Search This Blog

Tuesday, May 27, 2008

Houses not in order

Picking up on the UK disclosures, does it really matter that we don't know much about payments from the public purse to members of parliament, and how each has spent the money?
In my view its"Accountability 101". Payments to ministers, as such, are usually accessible under freedom of information laws as relevant documents are held by the minister or the agency for which they have responsibility. Parliamentarians and payments to ministers in that capacity, are another matter.

I'm sure most are good honest hardworking folk, but that's no reason why we should not demand high level accountability for public money.Left to their own devices, our parliamentary representatives have created systems that have the potential for some nice little earners outside public glare. No wonder we haven't seen leadership from those who have the numbers to make parliamentary departments subject to freedom of information laws. A couple of examples.

Federal MPs get a daily travel allowance when away from home, including time spent in the nation's capital.There is a six monthly report on members travel published by the Department of Finance and Deregulation. Its not on the web, and gives total amounts spent. Last year now Shadow Treasurer Malcolm Turnbull publicly acknowledged he paid his Canberra allowance to his wife as rent on an apartment she owns there. As to what others do, none of us have a clue.

An Auditor General's report seven years ago noted there was no public reporting on other allowances or payments made to MPs who in addition to publicly funded electorate offices (and three staff), have a privately-plated Commonwealth vehicle, and receive electorate, printing, postal, and telephone allowances. While travel allowance payments are reported, travel at government expense by spouse or dependents is not. Many of the payments appear to be made on the basis of self certification, without the need for proof of expenditure.

The report says "a key area in which some overseas models reviewed, particularly those of Canada and the United States, differed from the approach currently taken in respect of the Australian Federal Parliament is that they provide for significantly greater levels of public disclosure of the guidelines and/or rules that govern entitlements’ expenditure by the members of the respective legislatures; and of the costs incurred by the individual members."

Minister of State John Faulkner to his credit has made a start- cracking down on payment of public funding for elections in the absence of evidence of expenditure, and winding back "printing allowances "that became electoral year war chests. Regulations were tabled in March to reduce the printing allowance for members of parliament from $150,000 a year to $100,000 a year and abolish the option to roll over 45 per cent of entitlements to the following year.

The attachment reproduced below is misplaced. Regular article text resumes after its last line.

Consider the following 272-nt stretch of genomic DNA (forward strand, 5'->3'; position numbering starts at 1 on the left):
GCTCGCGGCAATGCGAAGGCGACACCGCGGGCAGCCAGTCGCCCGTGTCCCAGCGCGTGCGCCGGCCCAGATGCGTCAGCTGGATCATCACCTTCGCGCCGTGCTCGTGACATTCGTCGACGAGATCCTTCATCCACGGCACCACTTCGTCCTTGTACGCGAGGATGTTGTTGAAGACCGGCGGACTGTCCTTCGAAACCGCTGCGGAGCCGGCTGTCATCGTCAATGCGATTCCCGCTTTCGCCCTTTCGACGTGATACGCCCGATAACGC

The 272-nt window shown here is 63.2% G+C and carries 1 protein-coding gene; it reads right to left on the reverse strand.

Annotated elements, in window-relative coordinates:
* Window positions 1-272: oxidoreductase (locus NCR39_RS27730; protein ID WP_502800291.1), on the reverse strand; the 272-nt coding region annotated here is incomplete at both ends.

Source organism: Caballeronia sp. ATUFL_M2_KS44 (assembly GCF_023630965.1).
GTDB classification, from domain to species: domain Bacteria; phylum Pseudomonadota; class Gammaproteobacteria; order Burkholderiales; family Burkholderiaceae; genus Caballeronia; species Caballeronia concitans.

Senator Ludwig said at the time "Prior to the last election, with members of parliament having a printing allowance of $150,000 per annum and being able to roll over 45 per cent of that allowance to the next year, more than $240,000 could be spent by a single member of parliament in a single year—in a single election year. This cannot be justified as appropriate spending. The combination of the rollover and the increased level of the entitlement allowed members of parliament to build a war chest for election spending out of moneys originally designed for communicating with constituents and the community. This, of course, is taxpayers’ money."

Well yes, but unfortunately the Government appears to have done nothing about disclosure of what the money is spent on, or sought to limit use, so in an election year there is nothing to prevent a member paying for how to vote cards from printing allowance and for direct mail from the postal allowance.

In NSW, Greens MLC, Lee Rhiannon has been attempting to throw some light on what NSW MPs get in allowances and gives some details here. There appears to be no public reporting and many payments do not depend on evidence of use of the money. Her website lists the following:
  • Expense allowance for members who have an official title.
  • Electorate allowance. In theory to be spent on expenses. Rhiannon says payments can be pocketed by the member.
  • Logistical support allocation: A lump sum of money to spend on travel, printing, stationery and other 'office expenses'.
  • Electorate mailout account: A $5.5 million Carr Government initiative allowing MPs to send out glossy newsletters promoting themselves.
  • Sydney allowance: Money given to non-Sydney MPs for the time they spend in the capital.
  • Printing bonus: Extra money for some MPs to spend on printing.
  • Charter transport: Rural MPs get cash to use for flying around their large electorates.
Rhiannon notes that parliamentarians also have home fax and phone bills paid, and free flights to and from Sydney - over 100 per year.

The parliament house websites contain no information on rules and guidelines for payments,or actual payments to members.

As to the other states and territories?

So while in the UK Freedom of Information has proved a useful tool to force some accountability, because records of expenditure were kept by the parliament, we have a clear need for more fundamental changes here. Don't expect a rush to action. The late Peter Andren is sorely missed.

No comments:

Post a Comment